Tuesday, November 12, 2013
Little Peanut Learns to Write
In September, he was struggling to hold a pencil. He had very little muscle tone in his hand and didn't really understand what to do with pencils and crayons. During writing workshop, we spent our time telling oral stories and learning to expand our stories to include important details and information.
In October, we made the shift from telling oral stories to writing them down. Little Peanut began his writing journey by drawing a "collection of colors" (aka scribbles). He could tell an oral story "with prompting and support" and could tell what each color meant in his story.
In November, things still looked the same, except the pressure he was able to use when coloring was better. He had gained a little muscle in his tiny little fingers!
While I was pleased that he had come this far, the road ahead still seemed long for Little Peanut. I decided the next step/teaching point that would benefit him most was a few more drawing lessons.
I began by asking Little Peanut about his story. It took a little while for him to understand that I didn't want him to orally label his picture (this is the sun, this is the water, this is the sand, etc.). Once he did, he was able to tell me his oral story: I went to the beach with my mom.
Next, we talked about how important it is to be able to see the things in his picture that he is talking about in his story. I used a sticky note to demonstrate how I would draw the picture of his story (based on what he had told me about already).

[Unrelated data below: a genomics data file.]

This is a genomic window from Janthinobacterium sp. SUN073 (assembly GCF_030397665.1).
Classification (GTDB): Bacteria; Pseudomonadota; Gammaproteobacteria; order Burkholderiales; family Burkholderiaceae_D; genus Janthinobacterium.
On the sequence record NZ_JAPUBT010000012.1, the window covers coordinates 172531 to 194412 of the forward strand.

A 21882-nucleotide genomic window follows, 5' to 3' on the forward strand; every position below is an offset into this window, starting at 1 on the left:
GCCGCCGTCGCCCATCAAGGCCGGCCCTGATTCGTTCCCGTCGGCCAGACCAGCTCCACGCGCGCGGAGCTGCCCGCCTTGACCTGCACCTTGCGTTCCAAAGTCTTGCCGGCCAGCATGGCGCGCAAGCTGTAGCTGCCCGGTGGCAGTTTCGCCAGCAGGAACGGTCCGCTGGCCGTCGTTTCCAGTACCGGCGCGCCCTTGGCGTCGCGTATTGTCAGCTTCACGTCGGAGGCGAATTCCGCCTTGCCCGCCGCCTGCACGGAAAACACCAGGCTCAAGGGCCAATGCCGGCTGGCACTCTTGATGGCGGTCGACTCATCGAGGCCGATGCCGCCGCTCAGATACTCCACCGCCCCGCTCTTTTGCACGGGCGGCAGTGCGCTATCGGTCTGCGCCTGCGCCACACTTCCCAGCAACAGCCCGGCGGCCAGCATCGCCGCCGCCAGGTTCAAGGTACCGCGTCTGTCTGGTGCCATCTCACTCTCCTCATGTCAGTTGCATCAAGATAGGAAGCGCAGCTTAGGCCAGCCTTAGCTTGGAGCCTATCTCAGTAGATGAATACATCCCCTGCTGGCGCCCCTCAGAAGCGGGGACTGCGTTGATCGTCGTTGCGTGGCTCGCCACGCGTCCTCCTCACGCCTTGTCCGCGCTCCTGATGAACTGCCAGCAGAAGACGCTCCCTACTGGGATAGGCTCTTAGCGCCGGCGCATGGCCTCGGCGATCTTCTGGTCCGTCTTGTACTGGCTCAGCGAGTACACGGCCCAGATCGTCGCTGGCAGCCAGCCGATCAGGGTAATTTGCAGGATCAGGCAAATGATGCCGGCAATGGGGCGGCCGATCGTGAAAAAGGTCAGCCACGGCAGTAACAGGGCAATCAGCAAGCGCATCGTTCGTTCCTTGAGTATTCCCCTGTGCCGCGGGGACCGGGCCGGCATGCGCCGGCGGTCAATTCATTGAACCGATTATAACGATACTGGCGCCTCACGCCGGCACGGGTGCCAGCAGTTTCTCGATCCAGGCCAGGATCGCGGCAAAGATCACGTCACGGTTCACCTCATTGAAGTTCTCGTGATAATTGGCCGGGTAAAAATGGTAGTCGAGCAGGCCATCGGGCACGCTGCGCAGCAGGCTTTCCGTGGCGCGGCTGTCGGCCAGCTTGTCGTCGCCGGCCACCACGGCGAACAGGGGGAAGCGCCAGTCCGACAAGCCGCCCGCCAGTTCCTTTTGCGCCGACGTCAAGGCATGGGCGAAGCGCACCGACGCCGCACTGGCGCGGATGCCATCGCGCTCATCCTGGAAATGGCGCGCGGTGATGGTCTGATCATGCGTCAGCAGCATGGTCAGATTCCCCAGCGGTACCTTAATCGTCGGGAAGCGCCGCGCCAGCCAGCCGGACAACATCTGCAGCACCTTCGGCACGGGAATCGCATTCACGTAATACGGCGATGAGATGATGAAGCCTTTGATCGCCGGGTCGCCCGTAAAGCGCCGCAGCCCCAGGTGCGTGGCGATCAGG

We talked about each element and I asked him to draw the picture again himself. Little Peanut picked up a brown crayon and got to work drawing the sand. I walked away. At this point, I wanted Little Peanut to be independent again so that I could see how much learning he had taken on after our work together. I may have watched over his shoulder from time to time as he worked, but he didn't know that. :)
When he finished, he proudly raised his hand and showed me this masterpiece:
I asked Little Peanut to read me his story again. I was curious if he would tell me the same story or if he would alter it. He said:
Little Peanut still struggles but he is making great progress and he has such a good attitude about it! Today, I had the opportunity to do some planning with him before he began to write a new story. We talked about remembering to draw all the important things so the reader could understand the story. Because he still needs support with his drawing, that is what we did. He told me his story and what he wanted to draw and I drew it on a sticky note.
It looks like he's off to a great start!